The European Summer Program on Rationality is an EA-aligned organization that got 107 million crowns (~4,5 million dollar) from FTX which was largely used to buy a chateau:

The server got some interesting information this week iRozhlas.cz. According to his findings, the FTX Foundation sent 107 million crowns to the Czech Republic for the purchase and operation of a chateau in Hostačov, a small village in the Havlíčkobrod region. This happened just four months before the FTX crash.

The castle was bought by Irena Kotíková, respectively the association European Summer Program on Rationality. Mrs. Kotíková claims that she applied to FTX for a grant for an international education center and simply received it. On the first attempt. So far, she says she is not afraid that the collapse of FTX could also affect her project at the castle, but she is ready to return the money if she is called upon to do so.

This story is corroborated by two EAF members.

The purchase was handled by Irena Kotíková who was a chairperson at the Czech Association for Effective Altruism. While she seems like a wonderful person I would urge her and ESPR, in light of recent information, to return the money. We already have a controversial estate purchase and it seems SBF admitted to fraud in this interview. He admitted to knowingly commingling funds in a way that directly violates the terms of service, and he admitted that was their general business practice. I don't think we should profit off this.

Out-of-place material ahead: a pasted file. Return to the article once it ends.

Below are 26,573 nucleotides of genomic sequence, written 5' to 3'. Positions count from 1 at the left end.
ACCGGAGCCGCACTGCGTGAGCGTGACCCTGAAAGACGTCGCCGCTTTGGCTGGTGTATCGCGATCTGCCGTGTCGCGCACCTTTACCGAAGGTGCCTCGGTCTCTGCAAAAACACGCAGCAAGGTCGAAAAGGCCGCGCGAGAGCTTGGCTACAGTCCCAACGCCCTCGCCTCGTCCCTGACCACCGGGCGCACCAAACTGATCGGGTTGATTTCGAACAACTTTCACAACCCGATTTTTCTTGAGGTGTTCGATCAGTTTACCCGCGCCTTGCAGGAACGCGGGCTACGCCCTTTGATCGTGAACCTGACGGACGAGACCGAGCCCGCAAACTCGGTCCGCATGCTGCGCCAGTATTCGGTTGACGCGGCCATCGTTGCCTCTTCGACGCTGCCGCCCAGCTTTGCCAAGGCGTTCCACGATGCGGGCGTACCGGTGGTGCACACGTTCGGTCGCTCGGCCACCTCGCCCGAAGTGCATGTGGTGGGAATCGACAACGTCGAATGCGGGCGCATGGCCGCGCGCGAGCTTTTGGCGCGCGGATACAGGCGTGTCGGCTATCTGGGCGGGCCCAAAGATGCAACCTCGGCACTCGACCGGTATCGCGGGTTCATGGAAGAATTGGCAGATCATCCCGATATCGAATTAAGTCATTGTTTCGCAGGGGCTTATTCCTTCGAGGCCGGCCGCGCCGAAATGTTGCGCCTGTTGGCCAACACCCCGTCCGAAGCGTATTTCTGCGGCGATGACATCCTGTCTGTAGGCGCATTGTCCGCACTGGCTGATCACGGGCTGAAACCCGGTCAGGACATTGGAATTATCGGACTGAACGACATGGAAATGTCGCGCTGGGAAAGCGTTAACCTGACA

I also couldn't find this chateau on any website:

[EDIT removed addresses at request of Irena. The larger point is that the addresses on the websites of ESPR, The Czech Association for Effective Altruisms and EA Prague don't include this chateau.]

I also couldn't find it on LW, this forum or on the facebook page.

Given the recent controversy surrounding a lack of purchasing transparency, I think that going forward purchases of this size should be disclosed on the website/forum.

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Comments7
Sorted by Click to highlight new comments since: Today at 1:22 AM

Multiple claims in this post are misleading, incomplete or false.

I'm writing a longer response to a similar comment of the same author under different post, and hope to post it reasonably soon.

Posted here.

Bob Jacobs
6mo2513

Thank you for your detailed addition of context, I will upvote the comment but am honestly left slightly disappointed.

You accuse me of making false claims yet this response doesn't say which claims in either my post or my comment are false. In fact, you don't even quote my writing at all, and the comment is mainly about why you think this project is a good idea.

You say:

I am not trying to prevent people expressing their opinions, but would ask that any speculation (or, for example, digging for the physical addresses of vaguely related entities)